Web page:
INS officials have detained hundreds of men from Muslim countries who showed up at immigration offices to be registered under new government orders.
As part of the USA Patriot Act, Congress told the Justice Department to develop a system to track the comings and goings of foreign visitors. The National Security Entry-Exit Registration System, or NSEERS, was launched on the anniversary of the Sept. 11 attacks.
The program requires all men over 16 years old, from 18 countries, to be registered, digitally photographed and fingerprinted. UPI reports this is so investigators can determine whether the men fit the profile of suspected terrorists.
The deadline for people from Iran, Iraq, Syria, Libya and Sudan, was Monday.
The New York Times reports lines began to form before dawn on Monday at the Los Angeles headquarters of the INS, as hundreds of immigrants accompanied by anxious relatives and immigration lawyers showed up for registration. Similar scenes played out across the country.
INS officials have handcuffed and detained hundreds of people who showed up to be fingerprinted over the past week. In Los Angeles on Friday, officials actually ran out of plastic handcuffs as they herded men into the basement lockup of the federal building, according to the Times. The men had expired student or work visas, or couldn’t provide adequate documentation of their immigration status.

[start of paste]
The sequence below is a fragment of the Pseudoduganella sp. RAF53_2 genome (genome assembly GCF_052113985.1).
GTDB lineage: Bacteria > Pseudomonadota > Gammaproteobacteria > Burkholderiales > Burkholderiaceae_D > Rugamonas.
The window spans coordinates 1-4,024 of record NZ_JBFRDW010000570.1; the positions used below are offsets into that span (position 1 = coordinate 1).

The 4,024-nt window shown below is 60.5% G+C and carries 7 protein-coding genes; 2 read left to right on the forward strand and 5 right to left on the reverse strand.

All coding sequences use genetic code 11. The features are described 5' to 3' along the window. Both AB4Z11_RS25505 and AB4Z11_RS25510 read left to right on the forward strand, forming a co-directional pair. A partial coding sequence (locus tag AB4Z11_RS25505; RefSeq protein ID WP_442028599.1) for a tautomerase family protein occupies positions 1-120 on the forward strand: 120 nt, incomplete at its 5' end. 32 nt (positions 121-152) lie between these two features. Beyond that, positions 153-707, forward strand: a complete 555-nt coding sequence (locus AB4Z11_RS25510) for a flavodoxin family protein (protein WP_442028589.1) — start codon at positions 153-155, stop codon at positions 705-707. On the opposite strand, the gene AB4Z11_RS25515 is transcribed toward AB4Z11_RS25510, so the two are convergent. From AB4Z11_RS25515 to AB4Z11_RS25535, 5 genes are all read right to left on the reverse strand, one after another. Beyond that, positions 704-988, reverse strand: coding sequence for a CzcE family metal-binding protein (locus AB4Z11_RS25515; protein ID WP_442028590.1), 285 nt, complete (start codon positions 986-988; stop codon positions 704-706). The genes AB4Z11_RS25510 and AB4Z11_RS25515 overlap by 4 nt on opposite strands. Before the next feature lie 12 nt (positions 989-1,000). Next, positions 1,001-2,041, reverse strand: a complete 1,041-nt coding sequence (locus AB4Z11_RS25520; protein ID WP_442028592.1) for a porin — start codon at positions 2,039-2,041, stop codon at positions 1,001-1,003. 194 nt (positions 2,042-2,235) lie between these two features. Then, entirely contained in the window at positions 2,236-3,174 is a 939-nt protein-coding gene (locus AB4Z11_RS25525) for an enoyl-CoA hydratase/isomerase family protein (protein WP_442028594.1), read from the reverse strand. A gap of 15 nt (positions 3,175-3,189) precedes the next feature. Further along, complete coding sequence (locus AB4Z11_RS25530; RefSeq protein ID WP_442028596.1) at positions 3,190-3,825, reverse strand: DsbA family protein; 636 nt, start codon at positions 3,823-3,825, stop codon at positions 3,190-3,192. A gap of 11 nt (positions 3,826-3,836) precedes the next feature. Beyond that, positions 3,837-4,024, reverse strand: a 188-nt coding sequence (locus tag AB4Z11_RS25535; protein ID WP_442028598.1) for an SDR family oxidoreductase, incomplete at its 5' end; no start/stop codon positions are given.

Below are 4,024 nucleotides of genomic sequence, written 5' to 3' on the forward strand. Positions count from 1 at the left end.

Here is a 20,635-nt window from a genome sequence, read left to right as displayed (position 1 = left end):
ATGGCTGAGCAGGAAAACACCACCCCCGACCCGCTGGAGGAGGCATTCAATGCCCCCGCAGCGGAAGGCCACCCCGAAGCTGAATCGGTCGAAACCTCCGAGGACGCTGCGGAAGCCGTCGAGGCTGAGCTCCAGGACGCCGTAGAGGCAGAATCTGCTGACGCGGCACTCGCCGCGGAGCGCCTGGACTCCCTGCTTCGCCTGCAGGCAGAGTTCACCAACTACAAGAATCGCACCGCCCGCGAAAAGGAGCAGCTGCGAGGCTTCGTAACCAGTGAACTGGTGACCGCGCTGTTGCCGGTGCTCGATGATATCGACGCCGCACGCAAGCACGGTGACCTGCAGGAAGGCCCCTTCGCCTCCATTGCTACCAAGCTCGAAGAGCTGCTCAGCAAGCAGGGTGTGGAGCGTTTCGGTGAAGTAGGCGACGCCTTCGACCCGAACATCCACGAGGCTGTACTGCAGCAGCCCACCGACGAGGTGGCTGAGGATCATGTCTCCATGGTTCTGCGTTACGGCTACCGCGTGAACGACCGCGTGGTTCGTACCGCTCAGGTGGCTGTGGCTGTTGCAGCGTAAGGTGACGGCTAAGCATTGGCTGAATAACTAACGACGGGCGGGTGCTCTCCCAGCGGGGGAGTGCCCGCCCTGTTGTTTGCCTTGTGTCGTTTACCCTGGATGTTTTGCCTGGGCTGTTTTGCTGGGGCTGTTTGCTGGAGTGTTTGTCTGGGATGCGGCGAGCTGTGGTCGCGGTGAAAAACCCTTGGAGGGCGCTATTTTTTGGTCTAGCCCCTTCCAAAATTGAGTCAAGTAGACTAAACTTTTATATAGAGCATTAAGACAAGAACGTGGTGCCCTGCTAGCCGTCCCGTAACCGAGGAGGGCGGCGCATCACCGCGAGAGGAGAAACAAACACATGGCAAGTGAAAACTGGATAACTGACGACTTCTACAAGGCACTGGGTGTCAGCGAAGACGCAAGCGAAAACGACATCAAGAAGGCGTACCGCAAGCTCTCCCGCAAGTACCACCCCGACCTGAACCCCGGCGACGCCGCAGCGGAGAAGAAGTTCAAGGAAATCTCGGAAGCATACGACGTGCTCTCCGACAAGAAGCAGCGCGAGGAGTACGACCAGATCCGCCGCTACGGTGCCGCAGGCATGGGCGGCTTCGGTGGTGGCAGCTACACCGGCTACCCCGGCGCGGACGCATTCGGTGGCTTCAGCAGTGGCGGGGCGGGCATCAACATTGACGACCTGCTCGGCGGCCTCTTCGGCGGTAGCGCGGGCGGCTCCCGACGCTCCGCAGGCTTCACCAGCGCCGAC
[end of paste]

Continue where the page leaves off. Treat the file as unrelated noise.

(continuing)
The situation is worse for those who fail to report: they face criminal charges and immediate expulsion from the country. In San Diego yesterday, one day after the deadline, radio station KFMB reported fifty men had been arrested for failing to register.
One immigration lawyer who used to work for the State Department told The New York Times the program compares with the roundups of Germans during World War I and the internment of the Japanese during World War II.
The roundup is expected to intensify. By January 10, men from the following countries must report to immigration officials: Afghanistan, Algeria, Bahrain, Eritrea, Lebanon, Morocco, Oman, Qatar, Somalia, Tunisia, the United Arab Emirates, Yemen, and the only non-Muslim country on the list: North Korea.
And on Monday, the Justice Department announced that men from Armenia, Pakistan and Saudi Arabia must also report. They have until Feb. 21. But Armenians have already been taken off the list.
- Jason Erb, director of Governmental Affairs for the Council on American-Islamic Relations.
- Jorge Martinez, spokesperson for Department of Justice.
- Aram Hamparian, executive director of the Armenian National Committee of America.
- May Shallah Kheder, Iraqi-American immigration attorney in Virginia.